Sendinblue has flagged my entire mailing list for the newsletter. They said there were too many bounces, and it had 0% opening rate. You know when they flagged it? THREE MINUTES after it was sent. I don’t know about you, but it’s often a week or more before I open and read newsletters. According to the dashboard, no one opened the newsletter. Yet I was hearing on social media and via email from a good portion of the list how glad they were the newsletter was up and running again. Also, what my dashboard shows as bounces (which I can either delete or research for updated emails) and what they’re telling me bounced don’t match. At all.

And they won’t let me just fix the bounces. They 86’d the entire list. Including the people who signed up via their contact form on my website.

It’s ridiculous.

I’ve worked with several email platforms over the years, both for myself and for clients. None of them have ever pulled this crap. Sendinblue’s response is they “can’t” only flag the bounced emails. If a certain number (and their number is higher than what shows up on my dashboard) bounce, the whole list is gone.

So I signed up for MailerLite (after several conversation with them), exported the whole list, ditched the Sendinblue contact form on my website and put in the MailerLite, and it looks like we’re good to go. I’m not sure if I should re-send the newsletter – Sendinblue claimed they only allowed it to go to a “sample” before 86-ing the entire list, but they won’t tell me to which addresses. I might do a “Take 2” with new information on the top, and tell people where they can stop reading if they already got the list.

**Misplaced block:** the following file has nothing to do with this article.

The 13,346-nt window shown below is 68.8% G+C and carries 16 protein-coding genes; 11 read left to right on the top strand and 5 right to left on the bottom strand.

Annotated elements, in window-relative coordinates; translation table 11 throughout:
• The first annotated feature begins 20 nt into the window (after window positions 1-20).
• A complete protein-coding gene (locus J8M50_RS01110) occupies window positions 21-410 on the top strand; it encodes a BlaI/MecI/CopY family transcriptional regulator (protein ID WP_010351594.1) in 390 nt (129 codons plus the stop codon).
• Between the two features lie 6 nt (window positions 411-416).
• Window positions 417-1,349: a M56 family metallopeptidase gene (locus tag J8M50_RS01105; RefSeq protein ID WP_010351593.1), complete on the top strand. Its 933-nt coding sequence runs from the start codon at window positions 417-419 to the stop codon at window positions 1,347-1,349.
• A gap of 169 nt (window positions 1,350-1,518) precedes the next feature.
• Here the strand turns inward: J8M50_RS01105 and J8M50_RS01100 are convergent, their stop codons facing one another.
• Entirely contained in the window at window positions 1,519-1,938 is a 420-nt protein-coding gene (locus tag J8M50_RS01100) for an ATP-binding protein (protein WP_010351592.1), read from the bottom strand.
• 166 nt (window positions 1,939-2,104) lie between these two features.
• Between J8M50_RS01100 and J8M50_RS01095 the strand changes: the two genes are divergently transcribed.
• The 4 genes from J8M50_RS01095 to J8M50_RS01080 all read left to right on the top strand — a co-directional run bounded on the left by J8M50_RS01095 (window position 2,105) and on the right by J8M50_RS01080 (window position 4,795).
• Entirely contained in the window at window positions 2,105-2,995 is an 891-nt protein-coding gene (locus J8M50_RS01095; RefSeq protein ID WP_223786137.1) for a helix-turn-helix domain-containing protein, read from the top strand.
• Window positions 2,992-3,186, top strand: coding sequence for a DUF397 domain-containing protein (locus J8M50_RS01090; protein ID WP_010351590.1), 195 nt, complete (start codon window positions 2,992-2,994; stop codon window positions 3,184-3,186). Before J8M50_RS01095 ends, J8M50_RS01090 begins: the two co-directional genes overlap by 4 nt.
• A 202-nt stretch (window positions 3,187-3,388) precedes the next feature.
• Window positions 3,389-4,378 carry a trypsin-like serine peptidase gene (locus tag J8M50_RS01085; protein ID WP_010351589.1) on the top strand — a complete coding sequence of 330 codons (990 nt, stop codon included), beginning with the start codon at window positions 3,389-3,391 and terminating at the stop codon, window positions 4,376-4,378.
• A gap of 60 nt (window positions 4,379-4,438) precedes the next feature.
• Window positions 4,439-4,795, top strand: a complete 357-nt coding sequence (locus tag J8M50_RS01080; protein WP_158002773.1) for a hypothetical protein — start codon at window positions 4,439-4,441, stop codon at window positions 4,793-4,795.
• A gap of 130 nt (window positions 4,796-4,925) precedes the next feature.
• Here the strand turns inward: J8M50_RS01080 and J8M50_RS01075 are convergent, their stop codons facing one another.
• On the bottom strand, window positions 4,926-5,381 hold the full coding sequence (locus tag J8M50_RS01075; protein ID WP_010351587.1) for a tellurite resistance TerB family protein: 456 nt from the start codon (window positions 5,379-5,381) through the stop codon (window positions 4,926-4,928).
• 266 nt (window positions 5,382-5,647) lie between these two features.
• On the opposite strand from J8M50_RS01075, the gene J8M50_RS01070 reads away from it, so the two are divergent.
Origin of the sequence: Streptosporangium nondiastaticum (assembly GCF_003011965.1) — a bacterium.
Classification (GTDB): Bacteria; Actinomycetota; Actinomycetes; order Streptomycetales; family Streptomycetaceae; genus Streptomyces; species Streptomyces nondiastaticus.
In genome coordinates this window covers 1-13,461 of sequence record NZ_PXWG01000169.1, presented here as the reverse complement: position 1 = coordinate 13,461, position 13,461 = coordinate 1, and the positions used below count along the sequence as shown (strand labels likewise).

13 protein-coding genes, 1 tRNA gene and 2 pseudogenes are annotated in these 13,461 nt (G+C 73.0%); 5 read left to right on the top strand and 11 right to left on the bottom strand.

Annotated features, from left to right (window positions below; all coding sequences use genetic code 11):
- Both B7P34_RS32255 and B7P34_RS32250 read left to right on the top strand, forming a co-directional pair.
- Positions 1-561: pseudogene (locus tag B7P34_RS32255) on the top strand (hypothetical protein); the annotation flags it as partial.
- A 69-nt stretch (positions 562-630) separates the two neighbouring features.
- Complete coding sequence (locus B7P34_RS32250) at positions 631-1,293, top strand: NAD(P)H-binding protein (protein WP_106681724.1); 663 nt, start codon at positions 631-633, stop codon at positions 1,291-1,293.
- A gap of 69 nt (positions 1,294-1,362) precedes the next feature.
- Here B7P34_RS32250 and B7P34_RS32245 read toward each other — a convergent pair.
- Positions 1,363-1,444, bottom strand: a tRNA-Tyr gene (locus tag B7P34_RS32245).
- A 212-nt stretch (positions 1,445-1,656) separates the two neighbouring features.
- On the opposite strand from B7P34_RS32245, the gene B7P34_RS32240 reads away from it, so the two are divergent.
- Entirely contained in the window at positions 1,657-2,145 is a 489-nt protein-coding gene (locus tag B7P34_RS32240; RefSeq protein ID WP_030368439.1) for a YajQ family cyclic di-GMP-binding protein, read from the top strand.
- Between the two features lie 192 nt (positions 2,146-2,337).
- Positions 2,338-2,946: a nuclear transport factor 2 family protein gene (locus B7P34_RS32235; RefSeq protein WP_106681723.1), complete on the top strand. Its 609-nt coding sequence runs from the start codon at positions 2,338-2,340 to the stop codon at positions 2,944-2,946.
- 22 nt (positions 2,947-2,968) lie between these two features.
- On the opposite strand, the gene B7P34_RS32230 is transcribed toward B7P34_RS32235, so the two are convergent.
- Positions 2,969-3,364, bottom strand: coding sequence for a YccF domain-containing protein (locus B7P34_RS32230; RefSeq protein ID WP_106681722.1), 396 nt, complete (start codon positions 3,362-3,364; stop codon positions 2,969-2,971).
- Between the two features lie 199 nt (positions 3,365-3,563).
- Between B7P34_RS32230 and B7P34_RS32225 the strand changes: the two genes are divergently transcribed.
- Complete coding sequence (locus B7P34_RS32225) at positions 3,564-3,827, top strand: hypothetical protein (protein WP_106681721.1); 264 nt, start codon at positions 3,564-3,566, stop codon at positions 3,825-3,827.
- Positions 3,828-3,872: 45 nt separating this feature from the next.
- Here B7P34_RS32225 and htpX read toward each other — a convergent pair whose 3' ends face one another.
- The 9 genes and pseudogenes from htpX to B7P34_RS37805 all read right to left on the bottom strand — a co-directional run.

Let’s hope MailerLite actually does what they claim to do.

So that puts MooSend and Sendinblue on my “no way do I want anything to do with them ever again.”

I mean, I do a quarterly newsletter. It’s not like it’s a big strain on any platform. Which was another problem with Sendinblue – quarterly wasn’t going to be enough for them. The list would have been flagged for inactivity after a month– and needed to be deleted and re-entered yet again.

No, thanks.

The company is not willing or able to meet my needs, so I will find someone else who can.

Saturday was a rainy, yucky day. Cold and raw. The storm let up for about a half hour, and I did a run over to Big Y and did a big grocery shop, including what I need for the baking, except for the candied peel, which I’m still struggling to find.

Got everything home and unpacked. Read a bit in the afternoon. Worked on script coverages.

Totally enjoyed PAYBACK’S A WITCH by Lara Harper. Very well done.

A little squirrel came up on the back porch, climbed up onto the bench and knocked on the window. He wanted our apples. No, I didn’t feed the squirrel. I don’t want it to go out on the Squirrel Collective Mind that I feel squirrels, or we’ll be overrun.

Sunday was mild and sunny. Got some script coverage done in the morning. We headed out with the last of the cards, dropped off some library books. The dashboard lights came on again in the car, and it gave a bit of a hiccough. I was worried it would stall out, but it smoothed out again. We went to Colonial Alpaca in Williamstown, so my mom could buy a gift for her friend. Then, it was off to Wild Oats to stock up.